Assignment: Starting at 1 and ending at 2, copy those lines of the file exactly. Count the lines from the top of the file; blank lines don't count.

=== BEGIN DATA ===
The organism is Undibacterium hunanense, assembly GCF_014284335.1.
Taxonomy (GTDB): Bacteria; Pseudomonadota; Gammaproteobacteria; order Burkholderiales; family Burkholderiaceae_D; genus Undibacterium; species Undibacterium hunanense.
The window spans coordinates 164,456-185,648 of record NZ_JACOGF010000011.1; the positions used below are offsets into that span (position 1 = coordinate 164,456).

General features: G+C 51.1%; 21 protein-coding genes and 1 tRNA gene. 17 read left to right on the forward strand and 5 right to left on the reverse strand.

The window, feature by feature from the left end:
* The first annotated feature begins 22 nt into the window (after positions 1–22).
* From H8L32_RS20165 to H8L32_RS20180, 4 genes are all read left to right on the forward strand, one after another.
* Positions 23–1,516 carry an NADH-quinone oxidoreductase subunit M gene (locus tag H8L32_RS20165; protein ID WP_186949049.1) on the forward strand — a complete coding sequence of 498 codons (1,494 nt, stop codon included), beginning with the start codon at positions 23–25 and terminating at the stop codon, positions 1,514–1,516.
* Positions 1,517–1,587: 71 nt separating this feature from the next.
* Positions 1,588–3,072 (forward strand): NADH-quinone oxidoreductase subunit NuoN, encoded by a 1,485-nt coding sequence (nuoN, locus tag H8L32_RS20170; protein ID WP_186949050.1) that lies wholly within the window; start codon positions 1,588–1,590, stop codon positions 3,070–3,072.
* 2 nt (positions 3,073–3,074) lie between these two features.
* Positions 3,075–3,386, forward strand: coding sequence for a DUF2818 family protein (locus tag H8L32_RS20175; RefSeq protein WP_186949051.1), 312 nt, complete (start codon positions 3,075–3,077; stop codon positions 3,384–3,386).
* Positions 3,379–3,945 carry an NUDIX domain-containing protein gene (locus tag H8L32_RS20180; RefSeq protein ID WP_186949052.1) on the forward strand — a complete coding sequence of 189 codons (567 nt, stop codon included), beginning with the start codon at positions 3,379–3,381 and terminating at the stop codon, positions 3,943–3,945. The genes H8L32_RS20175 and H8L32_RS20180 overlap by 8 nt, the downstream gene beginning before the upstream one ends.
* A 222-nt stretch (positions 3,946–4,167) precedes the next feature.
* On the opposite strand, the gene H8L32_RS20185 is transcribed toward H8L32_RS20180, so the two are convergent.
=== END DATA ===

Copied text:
The organism is Undibacterium hunanense, assembly GCF_014284335.1.
Taxonomy (GTDB): Bacteria; Pseudomonadota; Gammaproteobacteria; order Burkholderiales; family Burkholderiaceae_D; genus Undibacterium; species Undibacterium hunanense.